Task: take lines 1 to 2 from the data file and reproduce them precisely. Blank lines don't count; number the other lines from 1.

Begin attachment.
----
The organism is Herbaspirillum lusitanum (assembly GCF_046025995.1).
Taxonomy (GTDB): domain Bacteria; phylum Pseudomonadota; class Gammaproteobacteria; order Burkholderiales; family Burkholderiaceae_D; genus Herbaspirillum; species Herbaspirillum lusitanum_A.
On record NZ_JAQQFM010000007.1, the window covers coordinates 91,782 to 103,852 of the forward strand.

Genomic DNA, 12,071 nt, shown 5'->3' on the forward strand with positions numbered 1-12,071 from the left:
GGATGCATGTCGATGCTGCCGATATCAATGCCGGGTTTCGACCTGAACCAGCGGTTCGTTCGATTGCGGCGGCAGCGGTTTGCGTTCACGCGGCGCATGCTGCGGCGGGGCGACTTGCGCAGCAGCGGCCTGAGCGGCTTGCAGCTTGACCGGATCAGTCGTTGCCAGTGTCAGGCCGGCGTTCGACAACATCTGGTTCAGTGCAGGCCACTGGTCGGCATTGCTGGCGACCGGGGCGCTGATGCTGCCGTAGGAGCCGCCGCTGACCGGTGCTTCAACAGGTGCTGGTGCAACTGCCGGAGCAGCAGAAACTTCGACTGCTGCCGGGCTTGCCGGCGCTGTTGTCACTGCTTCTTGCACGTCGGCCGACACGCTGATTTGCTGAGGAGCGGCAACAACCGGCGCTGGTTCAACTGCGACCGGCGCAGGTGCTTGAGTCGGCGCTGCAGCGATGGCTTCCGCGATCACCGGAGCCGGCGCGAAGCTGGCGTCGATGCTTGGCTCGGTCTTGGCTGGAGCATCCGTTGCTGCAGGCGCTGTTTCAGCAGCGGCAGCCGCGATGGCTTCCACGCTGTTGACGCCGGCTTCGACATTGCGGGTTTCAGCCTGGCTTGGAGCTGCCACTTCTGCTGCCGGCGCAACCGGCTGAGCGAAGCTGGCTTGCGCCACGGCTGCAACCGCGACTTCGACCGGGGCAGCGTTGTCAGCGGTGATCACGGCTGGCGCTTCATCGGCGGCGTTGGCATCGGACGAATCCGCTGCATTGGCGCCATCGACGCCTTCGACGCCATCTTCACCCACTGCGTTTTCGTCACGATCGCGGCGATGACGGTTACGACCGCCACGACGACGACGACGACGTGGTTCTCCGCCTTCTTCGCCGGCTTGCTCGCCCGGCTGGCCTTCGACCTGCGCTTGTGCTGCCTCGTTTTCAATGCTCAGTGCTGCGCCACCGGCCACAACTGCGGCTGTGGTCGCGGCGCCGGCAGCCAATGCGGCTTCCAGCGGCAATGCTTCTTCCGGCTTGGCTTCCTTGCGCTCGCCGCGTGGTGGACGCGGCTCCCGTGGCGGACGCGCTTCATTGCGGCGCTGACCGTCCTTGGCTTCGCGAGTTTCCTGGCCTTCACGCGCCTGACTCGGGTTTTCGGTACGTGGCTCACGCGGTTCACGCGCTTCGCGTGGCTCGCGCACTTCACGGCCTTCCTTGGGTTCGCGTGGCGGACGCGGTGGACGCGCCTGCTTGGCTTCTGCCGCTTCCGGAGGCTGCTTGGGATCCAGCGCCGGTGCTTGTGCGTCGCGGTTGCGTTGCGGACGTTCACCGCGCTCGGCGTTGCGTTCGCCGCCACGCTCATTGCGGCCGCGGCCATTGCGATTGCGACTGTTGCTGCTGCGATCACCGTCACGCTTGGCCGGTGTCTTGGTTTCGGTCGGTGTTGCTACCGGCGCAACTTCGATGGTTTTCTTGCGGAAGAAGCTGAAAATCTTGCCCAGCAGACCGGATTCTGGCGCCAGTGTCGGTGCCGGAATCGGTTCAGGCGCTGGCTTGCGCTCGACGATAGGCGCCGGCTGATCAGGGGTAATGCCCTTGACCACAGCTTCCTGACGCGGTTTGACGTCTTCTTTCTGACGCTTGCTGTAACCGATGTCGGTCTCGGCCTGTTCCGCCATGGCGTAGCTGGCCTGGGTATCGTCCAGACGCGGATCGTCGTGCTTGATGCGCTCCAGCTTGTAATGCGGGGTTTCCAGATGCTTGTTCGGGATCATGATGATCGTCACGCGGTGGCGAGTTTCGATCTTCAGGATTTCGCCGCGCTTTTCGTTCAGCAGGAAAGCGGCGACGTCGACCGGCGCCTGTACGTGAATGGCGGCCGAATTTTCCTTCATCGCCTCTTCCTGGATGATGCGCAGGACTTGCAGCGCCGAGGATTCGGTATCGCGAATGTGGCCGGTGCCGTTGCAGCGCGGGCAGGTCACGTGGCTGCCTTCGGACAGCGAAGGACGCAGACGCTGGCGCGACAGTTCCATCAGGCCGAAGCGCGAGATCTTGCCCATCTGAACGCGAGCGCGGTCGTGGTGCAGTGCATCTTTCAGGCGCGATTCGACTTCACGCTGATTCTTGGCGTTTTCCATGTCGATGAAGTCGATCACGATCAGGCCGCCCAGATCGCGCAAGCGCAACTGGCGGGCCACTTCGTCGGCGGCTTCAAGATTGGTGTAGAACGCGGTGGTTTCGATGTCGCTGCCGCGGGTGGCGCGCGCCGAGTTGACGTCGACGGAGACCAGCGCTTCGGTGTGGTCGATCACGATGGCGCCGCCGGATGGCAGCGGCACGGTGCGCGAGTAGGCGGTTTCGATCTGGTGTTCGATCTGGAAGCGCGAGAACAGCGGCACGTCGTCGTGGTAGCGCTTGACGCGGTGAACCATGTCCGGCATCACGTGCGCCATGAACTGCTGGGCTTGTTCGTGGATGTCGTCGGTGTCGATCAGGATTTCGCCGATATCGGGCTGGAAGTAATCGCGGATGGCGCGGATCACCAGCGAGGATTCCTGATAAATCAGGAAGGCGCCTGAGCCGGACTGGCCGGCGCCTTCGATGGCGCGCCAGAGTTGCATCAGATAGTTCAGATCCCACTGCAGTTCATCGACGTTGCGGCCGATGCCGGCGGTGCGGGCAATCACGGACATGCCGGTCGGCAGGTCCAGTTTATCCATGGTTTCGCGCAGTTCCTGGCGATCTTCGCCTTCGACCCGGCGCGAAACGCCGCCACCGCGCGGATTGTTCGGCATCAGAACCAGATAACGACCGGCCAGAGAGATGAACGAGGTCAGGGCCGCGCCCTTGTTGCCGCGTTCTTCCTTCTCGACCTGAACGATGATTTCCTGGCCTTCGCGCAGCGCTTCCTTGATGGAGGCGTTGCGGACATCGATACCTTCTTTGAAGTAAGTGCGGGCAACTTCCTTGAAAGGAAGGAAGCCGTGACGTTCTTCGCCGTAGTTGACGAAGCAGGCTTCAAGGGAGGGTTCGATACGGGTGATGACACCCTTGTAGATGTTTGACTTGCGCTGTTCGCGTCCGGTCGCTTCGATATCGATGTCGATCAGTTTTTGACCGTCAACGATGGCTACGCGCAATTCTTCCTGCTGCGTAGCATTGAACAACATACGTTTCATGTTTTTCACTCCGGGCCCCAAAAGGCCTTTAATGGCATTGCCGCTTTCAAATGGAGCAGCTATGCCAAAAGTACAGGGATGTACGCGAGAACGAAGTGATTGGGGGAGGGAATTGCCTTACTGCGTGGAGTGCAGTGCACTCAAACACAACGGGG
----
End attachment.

The organism is Herbaspirillum lusitanum (assembly GCF_046025995.1).
Taxonomy (GTDB): domain Bacteria; phylum Pseudomonadota; class Gammaproteobacteria; order Burkholderiales; family Burkholderiaceae_D; genus Herbaspirillum; species Herbaspirillum lusitanum_A.